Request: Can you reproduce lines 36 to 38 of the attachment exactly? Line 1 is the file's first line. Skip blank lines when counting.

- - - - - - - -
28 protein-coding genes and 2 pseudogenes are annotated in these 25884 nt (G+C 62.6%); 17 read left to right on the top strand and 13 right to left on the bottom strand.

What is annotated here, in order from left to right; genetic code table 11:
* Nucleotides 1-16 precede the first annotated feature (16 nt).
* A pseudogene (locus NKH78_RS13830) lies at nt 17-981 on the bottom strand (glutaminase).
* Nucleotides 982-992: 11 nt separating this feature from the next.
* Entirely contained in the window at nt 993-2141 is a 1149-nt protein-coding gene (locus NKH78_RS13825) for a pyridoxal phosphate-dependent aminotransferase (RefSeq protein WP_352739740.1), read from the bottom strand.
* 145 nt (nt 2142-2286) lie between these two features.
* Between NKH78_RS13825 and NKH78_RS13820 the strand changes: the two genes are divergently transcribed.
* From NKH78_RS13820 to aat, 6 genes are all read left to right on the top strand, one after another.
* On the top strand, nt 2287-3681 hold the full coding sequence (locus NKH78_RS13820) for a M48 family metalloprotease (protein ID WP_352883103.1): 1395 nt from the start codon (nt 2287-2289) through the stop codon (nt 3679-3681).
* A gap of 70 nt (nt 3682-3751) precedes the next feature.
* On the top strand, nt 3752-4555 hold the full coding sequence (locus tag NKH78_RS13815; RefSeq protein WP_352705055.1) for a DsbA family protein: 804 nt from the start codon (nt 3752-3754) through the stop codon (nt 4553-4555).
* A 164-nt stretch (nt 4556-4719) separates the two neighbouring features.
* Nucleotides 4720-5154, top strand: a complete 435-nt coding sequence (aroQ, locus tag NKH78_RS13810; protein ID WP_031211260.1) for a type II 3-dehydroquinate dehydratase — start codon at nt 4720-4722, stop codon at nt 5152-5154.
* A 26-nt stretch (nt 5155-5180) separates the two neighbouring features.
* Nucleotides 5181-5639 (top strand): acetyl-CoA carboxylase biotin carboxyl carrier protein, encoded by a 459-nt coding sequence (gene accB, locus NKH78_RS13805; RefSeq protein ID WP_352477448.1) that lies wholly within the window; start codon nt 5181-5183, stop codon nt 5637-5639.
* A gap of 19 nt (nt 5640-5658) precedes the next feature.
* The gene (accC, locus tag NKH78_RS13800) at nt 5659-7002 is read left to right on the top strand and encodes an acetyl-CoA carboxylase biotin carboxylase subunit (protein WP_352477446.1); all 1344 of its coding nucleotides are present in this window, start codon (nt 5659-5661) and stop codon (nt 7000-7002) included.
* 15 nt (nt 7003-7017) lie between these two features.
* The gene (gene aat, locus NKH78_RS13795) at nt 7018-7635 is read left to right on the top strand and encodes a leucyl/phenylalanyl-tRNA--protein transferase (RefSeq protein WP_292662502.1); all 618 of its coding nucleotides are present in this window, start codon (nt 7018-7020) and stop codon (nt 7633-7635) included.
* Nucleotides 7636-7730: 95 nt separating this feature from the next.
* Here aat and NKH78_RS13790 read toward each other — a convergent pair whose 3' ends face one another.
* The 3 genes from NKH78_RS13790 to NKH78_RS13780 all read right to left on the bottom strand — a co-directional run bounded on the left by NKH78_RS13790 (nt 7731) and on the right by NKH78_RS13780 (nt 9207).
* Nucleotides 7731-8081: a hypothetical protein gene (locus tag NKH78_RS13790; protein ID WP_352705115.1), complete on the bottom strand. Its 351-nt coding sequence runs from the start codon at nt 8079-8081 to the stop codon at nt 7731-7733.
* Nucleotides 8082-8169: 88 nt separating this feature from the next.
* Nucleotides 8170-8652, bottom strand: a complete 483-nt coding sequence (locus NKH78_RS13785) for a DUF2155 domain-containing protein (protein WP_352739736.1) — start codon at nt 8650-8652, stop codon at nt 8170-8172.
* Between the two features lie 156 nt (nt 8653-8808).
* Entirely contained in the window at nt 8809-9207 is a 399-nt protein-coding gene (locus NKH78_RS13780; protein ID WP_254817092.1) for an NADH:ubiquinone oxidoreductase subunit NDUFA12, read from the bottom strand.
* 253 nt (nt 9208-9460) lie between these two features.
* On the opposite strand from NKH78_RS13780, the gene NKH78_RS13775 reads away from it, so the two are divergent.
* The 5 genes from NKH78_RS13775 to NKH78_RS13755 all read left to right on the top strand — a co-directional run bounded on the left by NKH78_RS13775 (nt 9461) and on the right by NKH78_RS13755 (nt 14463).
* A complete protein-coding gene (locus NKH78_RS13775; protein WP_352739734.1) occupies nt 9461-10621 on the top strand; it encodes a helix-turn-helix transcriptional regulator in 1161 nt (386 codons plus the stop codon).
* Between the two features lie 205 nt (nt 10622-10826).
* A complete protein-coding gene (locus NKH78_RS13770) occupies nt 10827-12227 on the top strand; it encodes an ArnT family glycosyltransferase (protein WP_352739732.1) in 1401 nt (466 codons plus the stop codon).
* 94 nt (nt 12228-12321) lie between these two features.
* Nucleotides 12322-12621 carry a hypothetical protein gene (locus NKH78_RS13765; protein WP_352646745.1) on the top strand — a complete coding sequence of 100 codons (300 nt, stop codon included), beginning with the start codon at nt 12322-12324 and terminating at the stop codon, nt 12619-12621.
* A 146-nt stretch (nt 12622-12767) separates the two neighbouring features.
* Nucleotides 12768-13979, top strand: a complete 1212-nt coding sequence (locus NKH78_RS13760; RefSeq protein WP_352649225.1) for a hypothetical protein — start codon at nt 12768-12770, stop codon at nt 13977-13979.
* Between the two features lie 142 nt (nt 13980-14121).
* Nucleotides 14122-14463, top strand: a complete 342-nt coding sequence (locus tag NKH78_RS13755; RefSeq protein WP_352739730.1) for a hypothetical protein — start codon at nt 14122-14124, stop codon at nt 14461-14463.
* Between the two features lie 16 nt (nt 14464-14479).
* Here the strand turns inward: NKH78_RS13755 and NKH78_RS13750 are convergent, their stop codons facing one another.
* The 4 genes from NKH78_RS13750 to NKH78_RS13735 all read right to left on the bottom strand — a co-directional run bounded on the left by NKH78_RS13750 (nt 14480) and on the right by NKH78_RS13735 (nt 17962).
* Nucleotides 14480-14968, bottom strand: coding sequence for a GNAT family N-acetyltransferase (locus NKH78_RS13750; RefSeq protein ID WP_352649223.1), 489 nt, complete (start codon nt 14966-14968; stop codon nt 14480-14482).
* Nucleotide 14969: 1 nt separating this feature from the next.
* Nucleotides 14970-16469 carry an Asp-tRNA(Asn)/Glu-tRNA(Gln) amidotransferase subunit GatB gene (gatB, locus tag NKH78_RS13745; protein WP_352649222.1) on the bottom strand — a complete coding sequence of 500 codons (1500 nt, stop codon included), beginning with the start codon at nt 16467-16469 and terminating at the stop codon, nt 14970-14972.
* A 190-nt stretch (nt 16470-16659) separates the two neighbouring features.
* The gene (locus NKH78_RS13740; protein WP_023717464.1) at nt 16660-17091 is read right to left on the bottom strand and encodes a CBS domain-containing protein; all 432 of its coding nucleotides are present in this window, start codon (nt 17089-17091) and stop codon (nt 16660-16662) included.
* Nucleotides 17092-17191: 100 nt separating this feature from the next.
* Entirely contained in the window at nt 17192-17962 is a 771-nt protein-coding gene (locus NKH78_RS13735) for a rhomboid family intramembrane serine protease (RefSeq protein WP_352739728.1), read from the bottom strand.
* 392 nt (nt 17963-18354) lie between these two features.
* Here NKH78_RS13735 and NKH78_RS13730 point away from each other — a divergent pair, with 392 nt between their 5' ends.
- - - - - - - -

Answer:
* Nucleotides 12322-12621 carry a hypothetical protein gene (locus NKH78_RS13765; protein WP_352646745.1) on the top strand — a complete coding sequence of 100 codons (300 nt, stop codon included), beginning with the start codon at nt 12322-12324 and terminating at the stop codon, nt 12619-12621.
* A 146-nt stretch (nt 12622-12767) separates the two neighbouring features.
* Nucleotides 12768-13979, top strand: a complete 1212-nt coding sequence (locus NKH78_RS13760; RefSeq protein WP_352649225.1) for a hypothetical protein — start codon at nt 12768-12770, stop codon at nt 13977-13979.